As the remnants of Hurricane Ida barreled down on New York City Wednesday night, stranding vehicles on highways and bringing mass transit to a halt, Mayor Bill de Blasio urged people to stay off the roads so first responders could help storm victims.
But many of the city’s delivery workers had no choice but to go outside to make a living, carting food in sometimes hip-deep water for what some called “pathetic” pay.
Some suffered damage to their e-bikes, which cost around $3,500 each.
“It’s a cruel joke,” said Toño Solís, a member of the delivery worker labor collective Los Deliveristas Unidos, of the lousy wages and tips he received. “This is exactly why we protest and we organize — we need fair wages. These companies are getting richer and richer and we’re only earning $5 in these conditions.”
Solis made his final delivery of the night at 9:30 p.m. He said he earned just $5 for the hour-long trip to deliver the meal in Brooklyn from Astoria, including tip. His total earnings for his 9.5-hour workday were just $115 — or roughly $12 an hour with tips.
The Few, The Brave
By 10 p.m. Wednesday, all of the city’s subway lines were out of service and sections of many major roadways were underwater, including the FDR Drive in Manhattan and the Major Deegan Expressway in The Bronx.
Around that same time, a Twitter user shared a video of a delivery worker in Brooklyn toting a bag of takeout in knee-deep water. The video quickly went viral, amassing more than 6 million views and garnering the attention of Rep. Alexandria Ocasio-Cortez (D-The Bronx/Queens).
“Please do not be the person who orders delivery during a flash flood that the NWS has deemed a dangerous and life-threatening situation. It puts vulnerable people at risk,” Ocasio-Cortez wrote. “If it’s too dangerous for you, it’s too dangerous for them.”
Please do not be the person who orders delivery during a flash flood that the NWS has deemed a dangerous and life-threatening situation. It puts vulnerable people at risk.— Alexandria Ocasio-Cortez (@AOC) September 2, 2021
If it’s too dangerous for you, it’s too dangerous for them. Raid your cabinets or ask a neighbor for help. https://t.co/pzF1jVDaaz
As more hungry customers stayed home and fewer delivery workers were willing to brave flood conditions, demand for deliveries soared.
Delivery workers told THE CITY that the app’s algorithm assigns workers more than one delivery per restaurant pick-up when demand increases — something obscured to the workers until they reach the restaurant. Workers face getting locked out by the apps if they object to the delivery distance or number of trips.
That meant those who were out Wednesday night were forced to make more than one delivery per restaurant per trip, traveling further distances to meet demand.
Grubhub, one of the major delivery apps most commonly used by couriers in the city, pays workers a base wage of $2 per delivery, an amount that increases with demand.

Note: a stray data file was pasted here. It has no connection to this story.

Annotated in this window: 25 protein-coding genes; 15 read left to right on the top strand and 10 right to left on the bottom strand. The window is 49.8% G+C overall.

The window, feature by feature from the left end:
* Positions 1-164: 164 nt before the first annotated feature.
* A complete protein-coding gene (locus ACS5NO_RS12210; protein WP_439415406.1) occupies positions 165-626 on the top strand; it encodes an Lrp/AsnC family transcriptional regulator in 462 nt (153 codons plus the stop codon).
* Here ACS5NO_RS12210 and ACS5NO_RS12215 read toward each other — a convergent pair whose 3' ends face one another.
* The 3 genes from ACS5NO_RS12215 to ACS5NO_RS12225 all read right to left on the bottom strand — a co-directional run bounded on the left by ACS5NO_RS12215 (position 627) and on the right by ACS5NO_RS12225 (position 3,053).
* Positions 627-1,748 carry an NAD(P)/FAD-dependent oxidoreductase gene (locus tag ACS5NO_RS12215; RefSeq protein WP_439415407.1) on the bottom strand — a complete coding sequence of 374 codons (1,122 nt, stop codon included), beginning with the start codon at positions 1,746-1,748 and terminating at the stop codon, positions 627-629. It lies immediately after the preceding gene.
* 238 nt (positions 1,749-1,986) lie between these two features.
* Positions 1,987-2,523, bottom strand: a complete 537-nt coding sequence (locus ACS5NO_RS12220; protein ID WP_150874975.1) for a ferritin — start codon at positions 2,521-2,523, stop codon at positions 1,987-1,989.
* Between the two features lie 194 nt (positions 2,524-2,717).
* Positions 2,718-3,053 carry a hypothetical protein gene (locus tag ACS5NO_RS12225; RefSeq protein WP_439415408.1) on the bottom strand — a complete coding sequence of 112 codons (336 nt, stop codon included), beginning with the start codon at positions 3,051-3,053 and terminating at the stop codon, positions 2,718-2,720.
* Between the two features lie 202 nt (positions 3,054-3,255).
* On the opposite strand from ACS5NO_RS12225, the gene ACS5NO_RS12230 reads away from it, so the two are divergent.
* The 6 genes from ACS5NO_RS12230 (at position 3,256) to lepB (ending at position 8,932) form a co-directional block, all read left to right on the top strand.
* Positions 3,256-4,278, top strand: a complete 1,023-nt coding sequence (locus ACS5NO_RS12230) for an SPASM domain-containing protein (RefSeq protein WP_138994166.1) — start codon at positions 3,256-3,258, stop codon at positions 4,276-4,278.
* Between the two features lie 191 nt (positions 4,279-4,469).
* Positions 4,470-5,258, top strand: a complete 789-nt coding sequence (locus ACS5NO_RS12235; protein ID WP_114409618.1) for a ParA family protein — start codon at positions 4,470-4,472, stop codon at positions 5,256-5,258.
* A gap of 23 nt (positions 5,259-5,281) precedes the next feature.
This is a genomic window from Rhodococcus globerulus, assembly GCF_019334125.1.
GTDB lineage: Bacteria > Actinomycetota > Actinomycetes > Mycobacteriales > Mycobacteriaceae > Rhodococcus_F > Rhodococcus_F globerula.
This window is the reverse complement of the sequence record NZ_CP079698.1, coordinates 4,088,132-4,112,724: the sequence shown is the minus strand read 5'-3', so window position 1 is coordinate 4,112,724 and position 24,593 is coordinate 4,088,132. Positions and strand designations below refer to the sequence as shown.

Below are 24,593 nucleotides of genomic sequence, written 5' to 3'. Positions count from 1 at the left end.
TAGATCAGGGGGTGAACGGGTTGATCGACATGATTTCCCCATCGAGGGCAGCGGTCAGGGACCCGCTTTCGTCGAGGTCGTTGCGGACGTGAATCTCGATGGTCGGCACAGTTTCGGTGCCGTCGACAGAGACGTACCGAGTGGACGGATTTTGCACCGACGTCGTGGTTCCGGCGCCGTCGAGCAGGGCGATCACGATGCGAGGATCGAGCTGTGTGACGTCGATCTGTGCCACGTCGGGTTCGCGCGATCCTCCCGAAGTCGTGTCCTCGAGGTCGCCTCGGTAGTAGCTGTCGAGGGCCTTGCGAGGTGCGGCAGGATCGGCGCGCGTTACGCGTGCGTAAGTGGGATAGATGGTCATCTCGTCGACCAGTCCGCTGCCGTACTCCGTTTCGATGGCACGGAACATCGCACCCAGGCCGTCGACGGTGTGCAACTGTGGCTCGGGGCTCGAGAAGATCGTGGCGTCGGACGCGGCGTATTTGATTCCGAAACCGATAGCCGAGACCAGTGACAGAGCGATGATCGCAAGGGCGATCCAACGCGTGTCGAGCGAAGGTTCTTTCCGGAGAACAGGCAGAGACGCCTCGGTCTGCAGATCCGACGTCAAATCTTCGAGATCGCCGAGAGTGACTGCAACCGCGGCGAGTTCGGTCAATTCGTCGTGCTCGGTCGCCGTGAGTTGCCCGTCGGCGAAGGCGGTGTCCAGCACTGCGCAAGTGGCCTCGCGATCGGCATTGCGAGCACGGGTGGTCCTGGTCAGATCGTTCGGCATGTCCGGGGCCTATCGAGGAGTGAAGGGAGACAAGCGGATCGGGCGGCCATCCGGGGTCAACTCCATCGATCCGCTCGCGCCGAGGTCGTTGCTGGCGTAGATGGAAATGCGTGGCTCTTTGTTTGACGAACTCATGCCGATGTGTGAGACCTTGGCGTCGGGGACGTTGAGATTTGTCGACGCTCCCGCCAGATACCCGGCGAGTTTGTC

On Wednesday night, as fewer went out to work in the torrential downpour, those who braved flood conditions saw their base wages increase to as much as $7 per delivery, said Lázaro Morales, a Grubhub worker in Astoria.
But workers said even that wasn’t enough to make up for the risk — and the meager tips they received from some hungry customers.
“This was the most horrible day ever on the job,” Morales, who earned $277 total on Grubhub including tips after 14 hours of work, told THE CITY. “The clients are very inconsiderate: As long as they get their meal, they don’t care about us.”
Customers, he said, should be more considerate — but so should the apps, said fellow Astoria courier Saúl Bazán, who also delivers for Grubhub. “This just proves what we’ve been asking for,” Bazán said. “We deserve to be paid hourly wages, and then tips. This isn’t worth it. It’s abusive.”
Small Tips, Little Protection
Los Deliveristas Unidos, of which Morales and Bazán are also members, have protested and asked local and state elected officials to intervene and force tech companies to pay workers hourly wages, among other demands.
The delivery workers initially banded together amid the pandemic, arguing that they’ve been treated poorly even while risking their health to help keep New Yorkers fed during the worst of the coronavirus crisis.
Some of the workers who went out into the deluge Wednesday night saw damage to their e-bikes.
A delivery worker in Washington Heights told THE CITY he had to buy spare parts and repair his electric scooter himself on Thursday morning after the night of heavy rain left it inoperable. The man, who asked to remain anonymous out of fear of retaliation from the delivery-app companies, said he worked for 14 hours on Wednesday for the app Relay, from 6 a.m. to a little after 8 p.m.
And the tips?
“I have no words,” he said in Spanish via a text message, adding an eye-roll emoji. “In 14 hours, I made barely more than $200,” including tips, he said.
Workers Justice Project Executive Director Ligia Guallpa said the organization, which represents Los Deliveristas Unidos, is raising funds to help workers whose bikes and other property were affected by Wednesday’s storm.
A Relay representative did not immediately respond to messages seeking comment.
A Grubhub spokesperson said in a written statement that delivery workers are allowed to decline assignments and that the company on Wednesday “paused” deliveries “as needed based on local conditions” Wednesday. The spokesperson did not immediately respond to a follow-up question about when exactly the pause was in effect.